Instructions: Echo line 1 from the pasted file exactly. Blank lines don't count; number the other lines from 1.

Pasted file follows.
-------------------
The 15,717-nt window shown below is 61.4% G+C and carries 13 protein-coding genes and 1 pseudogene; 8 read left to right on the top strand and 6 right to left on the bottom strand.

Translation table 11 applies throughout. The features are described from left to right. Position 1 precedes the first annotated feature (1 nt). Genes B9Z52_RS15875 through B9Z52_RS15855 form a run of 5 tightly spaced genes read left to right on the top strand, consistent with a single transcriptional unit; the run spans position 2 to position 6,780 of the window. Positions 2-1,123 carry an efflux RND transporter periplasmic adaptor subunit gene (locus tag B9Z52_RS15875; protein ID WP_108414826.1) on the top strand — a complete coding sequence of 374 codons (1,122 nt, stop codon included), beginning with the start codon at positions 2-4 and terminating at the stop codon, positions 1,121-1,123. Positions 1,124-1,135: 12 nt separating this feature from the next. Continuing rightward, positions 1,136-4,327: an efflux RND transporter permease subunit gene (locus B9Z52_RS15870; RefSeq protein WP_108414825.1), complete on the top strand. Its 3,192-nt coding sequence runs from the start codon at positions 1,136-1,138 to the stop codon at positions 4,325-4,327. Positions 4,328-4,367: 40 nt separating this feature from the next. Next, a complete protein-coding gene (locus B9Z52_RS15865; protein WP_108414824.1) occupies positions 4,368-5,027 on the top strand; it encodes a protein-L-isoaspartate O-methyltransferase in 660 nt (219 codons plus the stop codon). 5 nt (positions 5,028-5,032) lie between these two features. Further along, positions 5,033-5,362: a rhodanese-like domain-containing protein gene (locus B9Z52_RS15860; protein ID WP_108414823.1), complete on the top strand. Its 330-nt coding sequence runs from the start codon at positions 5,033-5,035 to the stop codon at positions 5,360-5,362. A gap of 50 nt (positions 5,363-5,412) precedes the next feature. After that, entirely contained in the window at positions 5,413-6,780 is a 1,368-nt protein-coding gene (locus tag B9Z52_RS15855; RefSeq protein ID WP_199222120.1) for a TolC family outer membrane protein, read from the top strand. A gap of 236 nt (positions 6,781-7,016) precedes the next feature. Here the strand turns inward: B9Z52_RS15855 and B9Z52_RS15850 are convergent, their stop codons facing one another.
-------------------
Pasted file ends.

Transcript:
The 15,717-nt window shown below is 61.4% G+C and carries 13 protein-coding genes and 1 pseudogene; 8 read left to right on the top strand and 6 right to left on the bottom strand.